Multicasting Problem With VMS

According to one VMS manufacturer, to simultaneously feed the recording server and viewing clients, either the devices (cameras or encoders) must support dual streams (one unicast and at least one multicast) or the system would require proxy server(s) to convert a single unicast stream from the device to multiple streams: unicast for recording and multicast for viewing. They do not recommend feeding only a multicast stream from the device because of the difficulties encountered in troubleshooting multicast streams if there are problems.

I had never heard of the need for proxy servers but the manufacturer claims that they would add substantially to the cost of a system of our size. The same manufacturer also states that their own cameras are able to deliver (up to 8, I think) simultaneous streams due to the design of the cameras.

We tested a number of IP cameras during VMS system evaluations and the ones we liked best, Axis' P3354/64/84, were unable to deliver more than one 30fps stream at 720p/1280x960. Axis has confirmed that shortcoming. The documentation they sent us graphs resolution and frame rate versus number of streams. The only way they can deliver even two 30fps streams is to throttle back the resolution to <= 800x600.

That was also true of other third party IP cameras we tested. That leaves us "stuck" using only the VMS manufacturer's cameras or spending additional money on proxy servers or finding another camera(s) capable of delivering multiple 30fps streams at HD resolution.

Our budget would require sacrificing important features if we had to purchase proxy servers but we are concerned that if we don't, we would be basically sacrificing our ability to choose other IP cameras.

Any comments or suggestions?


I commented on a thread similar to this a while ago. We too found that multi stream Axis cameras were not ideal in every scenario. We were simply trying to record one stream to the on board SD card and one to the VMS. The cameras couldn't handle 30fps. Another line of their cameras, the M3006 specifically, couldnt handle being rotated 90 degrees into 'corridor mode' without dropping frames. I brought this to the attention of upper management and they claimed since it is a budget camera, corridor mode wasn't ideal for use on the camera. The splash page for this camera specifically states it supports corridor mode- in fact uses it as a selling point. But it's a budget camera and can't support it... I was extremely disappointed in the lack of multi stream support. Especially since EDGE options are so limited with VMS support. Maybe these new 60 fps cameras do have a place in the market- more streams equals more possibilities for splitting that up into 2, 30 fps streams or 4, 15 fps streams, etc...

just curious, which VMS? Seems unusual.

Is this for Carl or me? We were using OnSSI and Milestone. But it's the camera that was having the problem. You can put %R in the on screen text overlay box and it will show how many streams the camera is actually putting out.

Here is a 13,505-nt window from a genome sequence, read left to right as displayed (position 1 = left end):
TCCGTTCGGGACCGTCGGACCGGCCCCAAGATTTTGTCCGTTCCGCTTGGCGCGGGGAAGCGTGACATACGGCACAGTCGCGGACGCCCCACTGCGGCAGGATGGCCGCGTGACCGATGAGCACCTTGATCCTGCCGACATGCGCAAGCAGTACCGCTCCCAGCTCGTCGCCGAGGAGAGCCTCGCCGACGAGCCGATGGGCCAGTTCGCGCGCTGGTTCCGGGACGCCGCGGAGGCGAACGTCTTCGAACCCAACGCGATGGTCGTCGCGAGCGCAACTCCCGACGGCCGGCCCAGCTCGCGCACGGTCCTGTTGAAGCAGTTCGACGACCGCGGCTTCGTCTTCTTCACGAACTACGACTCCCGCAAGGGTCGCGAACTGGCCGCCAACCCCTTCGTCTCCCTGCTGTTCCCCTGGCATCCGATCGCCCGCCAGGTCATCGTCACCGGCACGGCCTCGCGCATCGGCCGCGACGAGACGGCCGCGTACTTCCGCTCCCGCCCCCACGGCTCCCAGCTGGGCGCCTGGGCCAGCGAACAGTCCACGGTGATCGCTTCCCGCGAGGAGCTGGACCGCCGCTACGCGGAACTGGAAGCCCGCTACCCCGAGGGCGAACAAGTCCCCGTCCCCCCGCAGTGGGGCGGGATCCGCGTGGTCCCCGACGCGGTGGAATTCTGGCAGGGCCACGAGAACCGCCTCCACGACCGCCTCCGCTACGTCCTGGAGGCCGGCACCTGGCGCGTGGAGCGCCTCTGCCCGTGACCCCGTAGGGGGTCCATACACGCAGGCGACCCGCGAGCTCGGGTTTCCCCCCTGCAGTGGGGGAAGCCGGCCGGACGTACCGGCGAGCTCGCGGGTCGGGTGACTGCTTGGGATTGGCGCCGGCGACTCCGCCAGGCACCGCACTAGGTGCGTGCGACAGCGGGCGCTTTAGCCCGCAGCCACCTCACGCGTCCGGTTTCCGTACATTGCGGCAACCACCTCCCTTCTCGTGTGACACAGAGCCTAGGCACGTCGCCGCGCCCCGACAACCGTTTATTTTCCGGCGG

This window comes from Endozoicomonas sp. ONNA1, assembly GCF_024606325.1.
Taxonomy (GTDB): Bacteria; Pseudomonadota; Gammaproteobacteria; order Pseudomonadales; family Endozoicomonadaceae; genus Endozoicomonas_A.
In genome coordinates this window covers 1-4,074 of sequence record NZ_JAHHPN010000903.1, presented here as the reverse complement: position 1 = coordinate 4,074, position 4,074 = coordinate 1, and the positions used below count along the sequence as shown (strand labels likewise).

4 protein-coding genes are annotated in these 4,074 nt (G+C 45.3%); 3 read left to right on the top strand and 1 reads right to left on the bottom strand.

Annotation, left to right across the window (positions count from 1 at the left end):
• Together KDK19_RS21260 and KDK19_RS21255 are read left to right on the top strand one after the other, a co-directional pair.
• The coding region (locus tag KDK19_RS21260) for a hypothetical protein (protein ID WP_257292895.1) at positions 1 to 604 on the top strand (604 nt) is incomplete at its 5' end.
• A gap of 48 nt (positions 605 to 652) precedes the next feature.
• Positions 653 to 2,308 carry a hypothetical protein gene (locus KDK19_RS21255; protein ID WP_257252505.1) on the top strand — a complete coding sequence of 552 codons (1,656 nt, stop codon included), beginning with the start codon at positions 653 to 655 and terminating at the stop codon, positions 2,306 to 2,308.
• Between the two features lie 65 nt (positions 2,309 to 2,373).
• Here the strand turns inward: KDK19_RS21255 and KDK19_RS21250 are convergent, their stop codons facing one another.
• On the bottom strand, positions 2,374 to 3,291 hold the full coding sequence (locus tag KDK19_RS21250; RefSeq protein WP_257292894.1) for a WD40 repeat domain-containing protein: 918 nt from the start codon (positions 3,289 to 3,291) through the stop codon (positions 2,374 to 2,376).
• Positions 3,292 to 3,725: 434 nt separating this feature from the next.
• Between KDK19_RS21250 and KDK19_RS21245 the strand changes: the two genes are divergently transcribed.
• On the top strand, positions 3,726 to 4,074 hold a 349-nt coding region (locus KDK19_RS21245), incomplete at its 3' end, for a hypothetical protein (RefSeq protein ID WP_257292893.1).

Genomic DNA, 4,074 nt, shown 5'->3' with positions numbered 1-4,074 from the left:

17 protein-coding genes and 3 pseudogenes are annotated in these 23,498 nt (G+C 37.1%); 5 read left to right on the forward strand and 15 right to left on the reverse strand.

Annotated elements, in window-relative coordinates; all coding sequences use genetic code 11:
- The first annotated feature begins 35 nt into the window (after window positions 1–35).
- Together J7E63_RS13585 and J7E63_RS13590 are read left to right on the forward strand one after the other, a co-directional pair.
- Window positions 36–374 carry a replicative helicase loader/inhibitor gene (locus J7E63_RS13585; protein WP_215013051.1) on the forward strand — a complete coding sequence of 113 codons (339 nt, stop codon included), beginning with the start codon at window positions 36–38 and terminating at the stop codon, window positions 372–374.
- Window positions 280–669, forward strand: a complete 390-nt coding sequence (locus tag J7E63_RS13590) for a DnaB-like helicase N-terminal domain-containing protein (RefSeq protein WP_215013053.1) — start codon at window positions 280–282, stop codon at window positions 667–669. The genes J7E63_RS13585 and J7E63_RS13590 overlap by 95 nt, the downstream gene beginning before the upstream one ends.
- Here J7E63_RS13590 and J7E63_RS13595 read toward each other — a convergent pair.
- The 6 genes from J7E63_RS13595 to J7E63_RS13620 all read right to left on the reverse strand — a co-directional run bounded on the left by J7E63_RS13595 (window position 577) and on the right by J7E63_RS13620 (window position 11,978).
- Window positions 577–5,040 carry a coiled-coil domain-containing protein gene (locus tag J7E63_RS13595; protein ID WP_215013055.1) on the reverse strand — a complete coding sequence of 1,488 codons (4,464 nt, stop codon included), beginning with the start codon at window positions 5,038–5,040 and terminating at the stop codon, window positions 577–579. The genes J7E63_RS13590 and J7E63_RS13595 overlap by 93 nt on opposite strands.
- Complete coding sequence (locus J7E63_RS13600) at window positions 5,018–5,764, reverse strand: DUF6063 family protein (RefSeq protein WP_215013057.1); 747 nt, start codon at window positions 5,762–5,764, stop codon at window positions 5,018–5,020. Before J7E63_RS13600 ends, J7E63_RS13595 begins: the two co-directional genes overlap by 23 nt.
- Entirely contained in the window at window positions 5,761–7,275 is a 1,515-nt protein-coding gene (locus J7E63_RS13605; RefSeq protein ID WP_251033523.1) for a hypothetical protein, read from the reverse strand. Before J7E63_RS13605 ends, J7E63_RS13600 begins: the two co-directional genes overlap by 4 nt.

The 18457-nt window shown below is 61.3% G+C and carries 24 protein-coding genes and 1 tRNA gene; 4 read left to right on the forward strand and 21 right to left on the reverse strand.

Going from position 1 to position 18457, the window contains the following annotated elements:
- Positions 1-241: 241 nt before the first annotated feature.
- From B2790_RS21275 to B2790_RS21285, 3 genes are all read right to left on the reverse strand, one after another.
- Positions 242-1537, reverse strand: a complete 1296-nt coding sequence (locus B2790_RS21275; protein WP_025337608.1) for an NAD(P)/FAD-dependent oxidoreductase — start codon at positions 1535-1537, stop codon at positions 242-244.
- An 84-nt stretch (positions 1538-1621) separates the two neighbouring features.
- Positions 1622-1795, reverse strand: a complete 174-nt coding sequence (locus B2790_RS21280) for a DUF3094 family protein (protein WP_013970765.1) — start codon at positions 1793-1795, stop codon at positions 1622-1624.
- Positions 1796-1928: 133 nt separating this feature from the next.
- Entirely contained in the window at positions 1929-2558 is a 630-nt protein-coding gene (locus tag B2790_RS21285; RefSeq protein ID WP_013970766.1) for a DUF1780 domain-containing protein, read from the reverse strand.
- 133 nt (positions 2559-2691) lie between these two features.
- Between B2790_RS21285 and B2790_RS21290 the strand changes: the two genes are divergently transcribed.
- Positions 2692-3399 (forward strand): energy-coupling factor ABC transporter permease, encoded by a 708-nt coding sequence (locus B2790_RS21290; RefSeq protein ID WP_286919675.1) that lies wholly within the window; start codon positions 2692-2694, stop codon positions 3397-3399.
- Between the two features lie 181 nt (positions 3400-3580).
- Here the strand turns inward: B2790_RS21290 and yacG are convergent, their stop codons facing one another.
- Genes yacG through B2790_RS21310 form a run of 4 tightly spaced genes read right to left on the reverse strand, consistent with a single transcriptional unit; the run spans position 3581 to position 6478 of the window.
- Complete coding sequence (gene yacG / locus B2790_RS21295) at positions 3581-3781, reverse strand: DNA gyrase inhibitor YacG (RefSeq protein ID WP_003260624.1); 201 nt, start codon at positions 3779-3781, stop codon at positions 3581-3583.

I was trying to reply to Carl. Sorry.

%R on my P3344 displays the date in 24-hour, #R is the frame rate. I don't see a modifier in the help screen fro number of streams. There is a #v for video source number.

In a well designed VMS only a max 2 streams will be needed from the camera - one full resolution and maybe an additional low resolution. Ones the streams are with the VMS it should then be the responsibility of the VMS to record and duplicate to multiple unicast streams for the clients or implement multicasting to support more clients. No extra burden should be placed on the camera. The reason for this structure is to reduce camera-to-VMS bandwidth requirements, which is important when the camera is connected to the system via wireless, media convertors or shared/remote links. Does anyone know of a VMS that does not do this? Carl: you one does not, is that right?

Bohang,

Two full-resolution streams would be required: one unicast for recording and one multicast for viewing. Axis states that they can deliver two streams at lower resolution but I didn't ask if they can deliver one stream at high resolution and one stream at lower resolution because that would not work for us. I would guess not since they also stated that the only way they could deliver two simultaneous HD streams at 30fps was if the streams were exactly the same so that their processor only had to encode once. When I asked how it was possible to do that, they didn't explain. I'm fairly certain I tried setting all factors the same on the two streams and still only got 22-24fps. I also didn't try to set up simultaneous unicast and multicast streams but when I questioned Axis, their answer inferred that it wouldn't matter if I was trying to get two unicast streams or one unicast and one multicast stream.

At this point, I'm not at liberty to reveal the VMS manufacturer because we're in the final stages of our RFP process. So basically ignoring the VMS, are there other high quality IP cameras capable of delivering at least two simultaneous HD streams at 30fps? The Axis P33xx cameras really impressed us with their picture quality but we will be experimenting with others once our new system is commissioned.

The VMS manufacturer states that their servers cannot duplicate streams by themselves; they need separate proxy servers for that function. That is where my understanding breaks down. Has anyone heard of such a thing?

30 fps for live viewing? Wow...

With Genetec, many times we record H.264 at 30fps and live view in MJPEG at 15fps for some critical applications. I can test this with a new P3384 i just received in my lab next week If you want.